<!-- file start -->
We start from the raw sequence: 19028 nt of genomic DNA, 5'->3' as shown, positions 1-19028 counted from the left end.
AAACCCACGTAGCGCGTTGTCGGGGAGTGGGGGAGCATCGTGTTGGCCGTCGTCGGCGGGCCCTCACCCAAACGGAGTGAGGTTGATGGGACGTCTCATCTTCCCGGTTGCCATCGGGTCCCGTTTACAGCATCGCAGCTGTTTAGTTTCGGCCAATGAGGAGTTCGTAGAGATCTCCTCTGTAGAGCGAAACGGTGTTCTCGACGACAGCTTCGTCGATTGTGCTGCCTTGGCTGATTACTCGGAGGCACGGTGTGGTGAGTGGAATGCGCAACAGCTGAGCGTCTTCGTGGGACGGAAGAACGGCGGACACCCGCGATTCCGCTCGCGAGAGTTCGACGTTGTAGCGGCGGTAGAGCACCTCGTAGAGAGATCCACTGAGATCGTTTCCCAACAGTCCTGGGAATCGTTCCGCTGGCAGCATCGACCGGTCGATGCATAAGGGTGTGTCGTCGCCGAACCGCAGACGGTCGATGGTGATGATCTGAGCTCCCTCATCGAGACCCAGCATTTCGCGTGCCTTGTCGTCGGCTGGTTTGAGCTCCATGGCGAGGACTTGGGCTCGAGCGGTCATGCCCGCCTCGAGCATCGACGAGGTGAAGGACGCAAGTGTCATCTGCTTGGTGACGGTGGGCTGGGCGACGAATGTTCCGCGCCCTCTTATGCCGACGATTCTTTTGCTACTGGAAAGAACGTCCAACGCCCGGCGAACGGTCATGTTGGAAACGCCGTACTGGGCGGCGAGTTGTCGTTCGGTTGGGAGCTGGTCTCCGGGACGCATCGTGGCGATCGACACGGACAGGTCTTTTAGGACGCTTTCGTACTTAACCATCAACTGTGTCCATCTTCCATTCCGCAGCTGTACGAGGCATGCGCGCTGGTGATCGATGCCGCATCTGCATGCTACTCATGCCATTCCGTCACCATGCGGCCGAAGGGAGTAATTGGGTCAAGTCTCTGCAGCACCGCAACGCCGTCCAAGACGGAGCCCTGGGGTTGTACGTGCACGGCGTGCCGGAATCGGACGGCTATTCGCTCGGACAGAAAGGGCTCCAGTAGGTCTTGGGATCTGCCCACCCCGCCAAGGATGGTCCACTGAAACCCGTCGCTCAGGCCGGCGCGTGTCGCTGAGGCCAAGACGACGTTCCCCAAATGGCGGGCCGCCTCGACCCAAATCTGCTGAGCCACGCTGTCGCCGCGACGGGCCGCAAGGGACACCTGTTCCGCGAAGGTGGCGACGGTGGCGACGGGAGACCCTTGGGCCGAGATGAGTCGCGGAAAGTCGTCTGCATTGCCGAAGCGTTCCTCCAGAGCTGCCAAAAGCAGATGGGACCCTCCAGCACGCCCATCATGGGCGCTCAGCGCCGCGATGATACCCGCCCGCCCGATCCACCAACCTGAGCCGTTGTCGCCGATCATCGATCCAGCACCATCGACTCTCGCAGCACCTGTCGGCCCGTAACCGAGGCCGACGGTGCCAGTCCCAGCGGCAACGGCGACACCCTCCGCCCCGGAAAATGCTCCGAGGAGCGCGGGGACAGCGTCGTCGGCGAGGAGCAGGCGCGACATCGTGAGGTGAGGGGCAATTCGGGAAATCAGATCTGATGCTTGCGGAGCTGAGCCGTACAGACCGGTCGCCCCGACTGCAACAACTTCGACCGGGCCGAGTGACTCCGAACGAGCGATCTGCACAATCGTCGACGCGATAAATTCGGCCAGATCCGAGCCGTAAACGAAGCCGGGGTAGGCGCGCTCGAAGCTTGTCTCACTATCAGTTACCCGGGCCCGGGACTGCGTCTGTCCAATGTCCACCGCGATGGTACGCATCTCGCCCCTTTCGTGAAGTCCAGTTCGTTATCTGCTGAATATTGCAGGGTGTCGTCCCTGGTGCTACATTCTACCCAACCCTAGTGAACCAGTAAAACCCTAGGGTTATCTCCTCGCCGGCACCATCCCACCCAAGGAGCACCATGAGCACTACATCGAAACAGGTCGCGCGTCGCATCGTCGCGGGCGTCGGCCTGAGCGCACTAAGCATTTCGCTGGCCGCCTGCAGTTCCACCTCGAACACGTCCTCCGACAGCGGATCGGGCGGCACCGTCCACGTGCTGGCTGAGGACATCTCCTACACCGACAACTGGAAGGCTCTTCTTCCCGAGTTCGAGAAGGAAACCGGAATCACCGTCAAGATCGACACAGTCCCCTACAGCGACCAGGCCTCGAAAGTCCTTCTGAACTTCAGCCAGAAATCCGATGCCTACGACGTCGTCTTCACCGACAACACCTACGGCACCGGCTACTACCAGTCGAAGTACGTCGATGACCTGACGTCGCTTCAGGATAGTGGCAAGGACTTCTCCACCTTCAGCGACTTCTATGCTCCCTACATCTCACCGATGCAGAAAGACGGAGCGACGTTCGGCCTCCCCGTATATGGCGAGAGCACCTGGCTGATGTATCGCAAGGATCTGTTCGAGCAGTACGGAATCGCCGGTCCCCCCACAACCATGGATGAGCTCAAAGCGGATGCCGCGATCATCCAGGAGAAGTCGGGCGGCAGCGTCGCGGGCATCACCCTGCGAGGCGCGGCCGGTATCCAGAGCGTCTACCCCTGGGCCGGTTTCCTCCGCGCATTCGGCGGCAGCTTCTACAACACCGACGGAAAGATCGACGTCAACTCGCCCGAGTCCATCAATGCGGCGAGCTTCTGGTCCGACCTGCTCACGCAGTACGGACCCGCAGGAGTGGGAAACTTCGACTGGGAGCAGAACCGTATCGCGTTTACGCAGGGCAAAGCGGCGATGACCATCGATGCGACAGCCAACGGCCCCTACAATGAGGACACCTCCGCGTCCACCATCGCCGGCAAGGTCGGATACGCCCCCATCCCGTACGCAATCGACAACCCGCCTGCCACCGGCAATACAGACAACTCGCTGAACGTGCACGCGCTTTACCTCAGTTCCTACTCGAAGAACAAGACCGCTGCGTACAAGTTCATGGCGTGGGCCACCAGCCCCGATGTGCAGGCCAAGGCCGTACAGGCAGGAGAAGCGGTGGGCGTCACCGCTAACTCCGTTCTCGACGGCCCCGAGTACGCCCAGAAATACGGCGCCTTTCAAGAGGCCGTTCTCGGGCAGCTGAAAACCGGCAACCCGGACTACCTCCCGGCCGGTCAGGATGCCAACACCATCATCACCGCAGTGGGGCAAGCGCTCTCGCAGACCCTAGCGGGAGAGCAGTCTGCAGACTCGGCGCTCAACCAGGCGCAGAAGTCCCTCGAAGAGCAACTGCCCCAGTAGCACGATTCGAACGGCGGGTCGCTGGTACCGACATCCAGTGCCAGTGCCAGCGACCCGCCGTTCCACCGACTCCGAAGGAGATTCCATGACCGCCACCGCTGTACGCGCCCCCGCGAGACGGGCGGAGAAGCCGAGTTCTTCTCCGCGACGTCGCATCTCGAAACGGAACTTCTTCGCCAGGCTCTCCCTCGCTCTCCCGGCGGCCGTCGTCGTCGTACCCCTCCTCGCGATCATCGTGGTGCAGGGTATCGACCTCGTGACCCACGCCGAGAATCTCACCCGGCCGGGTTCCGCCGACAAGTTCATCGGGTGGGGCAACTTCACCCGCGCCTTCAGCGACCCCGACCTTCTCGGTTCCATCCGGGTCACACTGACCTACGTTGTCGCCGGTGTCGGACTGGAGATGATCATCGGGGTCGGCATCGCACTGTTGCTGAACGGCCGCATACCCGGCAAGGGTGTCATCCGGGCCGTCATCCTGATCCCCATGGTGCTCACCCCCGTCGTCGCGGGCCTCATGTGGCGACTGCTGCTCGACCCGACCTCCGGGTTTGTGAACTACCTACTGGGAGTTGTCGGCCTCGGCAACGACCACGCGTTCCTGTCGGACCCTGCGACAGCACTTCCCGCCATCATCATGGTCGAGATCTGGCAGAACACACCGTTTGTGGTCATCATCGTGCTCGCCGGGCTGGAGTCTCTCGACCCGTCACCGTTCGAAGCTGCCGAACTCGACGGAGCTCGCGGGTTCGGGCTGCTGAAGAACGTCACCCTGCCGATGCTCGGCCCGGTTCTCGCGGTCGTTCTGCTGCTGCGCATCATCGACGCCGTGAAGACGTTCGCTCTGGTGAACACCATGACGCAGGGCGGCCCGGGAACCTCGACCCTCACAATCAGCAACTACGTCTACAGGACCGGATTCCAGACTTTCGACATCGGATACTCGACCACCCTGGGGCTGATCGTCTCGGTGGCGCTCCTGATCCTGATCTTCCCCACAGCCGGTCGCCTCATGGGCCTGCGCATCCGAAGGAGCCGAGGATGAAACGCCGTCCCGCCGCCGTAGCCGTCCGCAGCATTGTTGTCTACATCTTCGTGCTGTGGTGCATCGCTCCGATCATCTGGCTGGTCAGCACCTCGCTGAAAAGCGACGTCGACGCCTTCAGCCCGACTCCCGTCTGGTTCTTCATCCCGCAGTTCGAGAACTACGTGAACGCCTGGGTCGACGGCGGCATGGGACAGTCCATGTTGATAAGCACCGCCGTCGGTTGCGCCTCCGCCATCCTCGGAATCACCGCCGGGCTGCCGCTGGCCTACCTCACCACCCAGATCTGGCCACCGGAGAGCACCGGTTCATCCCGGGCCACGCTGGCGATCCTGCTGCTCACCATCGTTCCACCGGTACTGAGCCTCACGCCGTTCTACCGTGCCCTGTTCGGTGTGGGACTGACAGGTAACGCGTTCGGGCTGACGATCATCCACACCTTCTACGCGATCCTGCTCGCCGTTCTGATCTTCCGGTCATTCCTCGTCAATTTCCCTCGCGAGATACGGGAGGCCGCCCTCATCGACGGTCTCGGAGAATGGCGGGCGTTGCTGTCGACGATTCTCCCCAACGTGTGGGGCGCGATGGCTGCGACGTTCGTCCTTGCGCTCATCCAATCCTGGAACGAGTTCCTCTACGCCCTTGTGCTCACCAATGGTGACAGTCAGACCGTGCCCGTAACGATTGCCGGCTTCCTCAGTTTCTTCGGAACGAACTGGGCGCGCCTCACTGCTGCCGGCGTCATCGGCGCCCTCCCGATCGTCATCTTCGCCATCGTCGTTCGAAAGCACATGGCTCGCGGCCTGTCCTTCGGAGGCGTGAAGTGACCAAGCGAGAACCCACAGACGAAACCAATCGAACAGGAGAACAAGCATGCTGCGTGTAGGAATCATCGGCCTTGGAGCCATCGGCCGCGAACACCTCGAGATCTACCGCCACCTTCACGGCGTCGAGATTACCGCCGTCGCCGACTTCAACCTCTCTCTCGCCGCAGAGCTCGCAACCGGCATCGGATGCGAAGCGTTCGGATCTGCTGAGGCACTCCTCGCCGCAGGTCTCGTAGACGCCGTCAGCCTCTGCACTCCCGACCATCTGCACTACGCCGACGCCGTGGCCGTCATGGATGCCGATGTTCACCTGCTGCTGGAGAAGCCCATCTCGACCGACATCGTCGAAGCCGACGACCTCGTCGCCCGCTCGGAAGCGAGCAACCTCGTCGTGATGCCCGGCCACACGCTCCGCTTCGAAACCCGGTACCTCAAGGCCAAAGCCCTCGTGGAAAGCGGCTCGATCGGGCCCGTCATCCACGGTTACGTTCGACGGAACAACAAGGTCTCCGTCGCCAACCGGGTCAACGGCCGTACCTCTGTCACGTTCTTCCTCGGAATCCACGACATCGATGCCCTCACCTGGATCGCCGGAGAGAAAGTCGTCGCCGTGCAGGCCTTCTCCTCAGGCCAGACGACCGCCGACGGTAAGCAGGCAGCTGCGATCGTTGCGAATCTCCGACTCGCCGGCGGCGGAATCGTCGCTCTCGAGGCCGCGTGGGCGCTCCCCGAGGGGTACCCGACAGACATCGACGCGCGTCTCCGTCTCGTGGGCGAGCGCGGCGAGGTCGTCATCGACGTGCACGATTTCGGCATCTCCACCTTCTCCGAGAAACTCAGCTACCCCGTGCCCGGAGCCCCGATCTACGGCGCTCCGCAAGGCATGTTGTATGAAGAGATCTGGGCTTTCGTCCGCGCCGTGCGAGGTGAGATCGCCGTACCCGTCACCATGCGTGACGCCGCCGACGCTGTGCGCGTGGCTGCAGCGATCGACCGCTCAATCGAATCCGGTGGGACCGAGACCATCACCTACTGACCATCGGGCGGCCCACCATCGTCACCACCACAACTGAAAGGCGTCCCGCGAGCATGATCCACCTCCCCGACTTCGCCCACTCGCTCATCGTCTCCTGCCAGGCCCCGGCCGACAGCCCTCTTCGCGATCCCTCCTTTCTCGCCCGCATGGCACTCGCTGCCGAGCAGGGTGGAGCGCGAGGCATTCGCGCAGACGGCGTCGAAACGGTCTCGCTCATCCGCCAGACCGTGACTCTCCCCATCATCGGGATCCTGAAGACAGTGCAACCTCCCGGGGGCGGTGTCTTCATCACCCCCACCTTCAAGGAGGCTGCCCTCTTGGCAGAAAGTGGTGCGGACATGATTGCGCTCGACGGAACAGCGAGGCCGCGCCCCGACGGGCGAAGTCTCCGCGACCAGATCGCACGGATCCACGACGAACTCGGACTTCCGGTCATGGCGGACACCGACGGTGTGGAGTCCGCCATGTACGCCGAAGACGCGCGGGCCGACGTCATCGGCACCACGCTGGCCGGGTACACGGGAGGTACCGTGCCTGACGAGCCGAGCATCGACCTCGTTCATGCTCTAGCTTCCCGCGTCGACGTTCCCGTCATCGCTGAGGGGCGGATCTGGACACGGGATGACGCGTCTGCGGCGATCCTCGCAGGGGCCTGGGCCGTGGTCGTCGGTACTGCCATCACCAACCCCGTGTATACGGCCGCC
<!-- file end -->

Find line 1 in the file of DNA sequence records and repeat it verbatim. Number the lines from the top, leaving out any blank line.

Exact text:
We start from the raw sequence: 19028 nt of genomic DNA, 5'->3' as shown, positions 1-19028 counted from the left end.